MEDIA RELEASE 10 April, 2018 Why is safety illegal for sex workers in Queensland? | Respect QLD

Laws in Queensland criminalise essential safety strategies, forcing sex workers to choose between working safely or legally.

Sex workers are calling for decriminalisation.

The Criminal Code 1899 (Qld) Chapter 22A makes it illegal for independent sex workers to: 

  • do bookings together, share a workspace or work in the same building
  • message another sex worker about their current location
  • check-in and check-out with another sex worker when a client arrives and leaves
  • employ a receptionist or someone to answer our phones
  • use a driver another sex worker uses and recommends

“As sex workers we deserve the right to safety and protection at work, in the same way as other small business owners or service providers” said Hope Sweet.

Sex workers should not have to endure illogical, unworkable, unsafe laws and should not be regulated by the police.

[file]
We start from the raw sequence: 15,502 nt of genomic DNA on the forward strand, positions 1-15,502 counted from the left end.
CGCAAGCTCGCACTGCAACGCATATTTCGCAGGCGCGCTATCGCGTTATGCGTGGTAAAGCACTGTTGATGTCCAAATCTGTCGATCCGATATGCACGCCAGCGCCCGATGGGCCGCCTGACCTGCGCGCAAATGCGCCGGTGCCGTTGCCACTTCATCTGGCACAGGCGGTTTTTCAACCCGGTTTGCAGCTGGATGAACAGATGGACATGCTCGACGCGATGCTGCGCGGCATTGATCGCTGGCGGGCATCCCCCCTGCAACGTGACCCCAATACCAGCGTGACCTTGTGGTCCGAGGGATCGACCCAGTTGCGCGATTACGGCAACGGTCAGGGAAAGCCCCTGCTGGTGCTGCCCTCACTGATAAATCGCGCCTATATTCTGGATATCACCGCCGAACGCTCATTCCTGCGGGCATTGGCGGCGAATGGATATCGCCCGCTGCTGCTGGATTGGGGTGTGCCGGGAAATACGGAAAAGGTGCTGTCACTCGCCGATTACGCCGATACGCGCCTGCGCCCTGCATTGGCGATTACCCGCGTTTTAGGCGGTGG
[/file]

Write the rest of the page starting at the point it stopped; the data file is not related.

“The intention of the laws in Queensland was to legalise sex work and remove police from control of the industry after the Fitzgerald Inquiry found excessive levels of police corruption. Instead, the laws have created a workforce suffering under illogical laws enforced by police–diverting police resources away from serious crime” said Elena Jeffreys, State Coordinator, Respect Inc.

Sex workers in Queensland are calling for the laws to be repealed and replaced by decriminalisation, a model that delivers improvements for sex workers and removes police from the regulatory role.

The sex industry has been decriminalised in New Zealand for more than a decade and it has been shown that conditions have improved for sex workers. Seventy percent more sex workers are now likely to report crimes to the police , and police and the justice system now respond more effectively and more fairly when crimes are reported.

“As sex workers in Queensland, we carry the burden of these failed laws. Imagine every day making an assessment between working legally or safely. It’s not sex work that is dangerous, it is laws that prevent us implementing safety strategies that are simply good business practices” said Carly de Franco.

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